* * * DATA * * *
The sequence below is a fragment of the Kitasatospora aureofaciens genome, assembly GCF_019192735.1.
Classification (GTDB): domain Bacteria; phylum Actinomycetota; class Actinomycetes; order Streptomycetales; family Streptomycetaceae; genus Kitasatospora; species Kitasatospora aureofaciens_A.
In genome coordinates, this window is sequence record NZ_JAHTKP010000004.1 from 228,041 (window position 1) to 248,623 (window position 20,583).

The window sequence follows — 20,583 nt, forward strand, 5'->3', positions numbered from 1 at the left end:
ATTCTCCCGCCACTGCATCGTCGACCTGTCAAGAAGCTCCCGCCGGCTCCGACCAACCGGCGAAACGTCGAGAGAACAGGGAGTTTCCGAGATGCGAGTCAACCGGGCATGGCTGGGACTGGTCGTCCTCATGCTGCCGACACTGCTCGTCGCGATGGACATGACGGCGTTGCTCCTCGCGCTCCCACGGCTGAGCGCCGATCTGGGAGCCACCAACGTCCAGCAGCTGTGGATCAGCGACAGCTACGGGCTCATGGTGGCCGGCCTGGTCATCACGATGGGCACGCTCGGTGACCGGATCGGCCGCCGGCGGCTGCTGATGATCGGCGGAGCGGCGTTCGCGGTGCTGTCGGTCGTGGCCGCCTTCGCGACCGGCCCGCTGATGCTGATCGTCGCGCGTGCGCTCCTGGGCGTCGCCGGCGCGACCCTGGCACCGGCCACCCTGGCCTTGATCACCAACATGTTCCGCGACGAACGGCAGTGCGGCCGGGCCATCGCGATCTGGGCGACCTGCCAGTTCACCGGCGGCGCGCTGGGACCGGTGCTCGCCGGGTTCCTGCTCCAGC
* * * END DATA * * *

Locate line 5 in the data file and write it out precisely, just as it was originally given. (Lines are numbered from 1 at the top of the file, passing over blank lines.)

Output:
ATTCTCCCGCCACTGCATCGTCGACCTGTCAAGAAGCTCCCGCCGGCTCCGACCAACCGGCGAAACGTCGAGAGAACAGGGAGTTTCCGAGATGCGAGTCAACCGGGCATGGCTGGGACTGGTCGTCCTCATGCTGCCGACACTGCTCGTCGCGATGGACATGACGGCGTTGCTCCTCGCGCTCCCACGGCTGAGCGCCGATCTGGGAGCCACCAACGTCCAGCAGCTGTGGATCAGCGACAGCTACGGGCTCATGGTGGCCGGCCTGGTCATCACGATGGGCACGCTCGGTGACCGGATCGGCCGCCGGCGGCTGCTGATGATCGGCGGAGCGGCGTTCGCGGTGCTGTCGGTCGTGGCCGCCTTCGCGACCGGCCCGCTGATGCTGATCGTCGCGCGTGCGCTCCTGGGCGTCGCCGGCGCGACCCTGGCACCGGCCACCCTGGCCTTGATCACCAACATGTTCCGCGACGAACGGCAGTGCGGCCGGGCCATCGCGATCTGGGCGACCTGCCAGTTCACCGGCGGCGCGCTGGGACCGGTGCTCGCCGGGTTCCTGCTCCAGC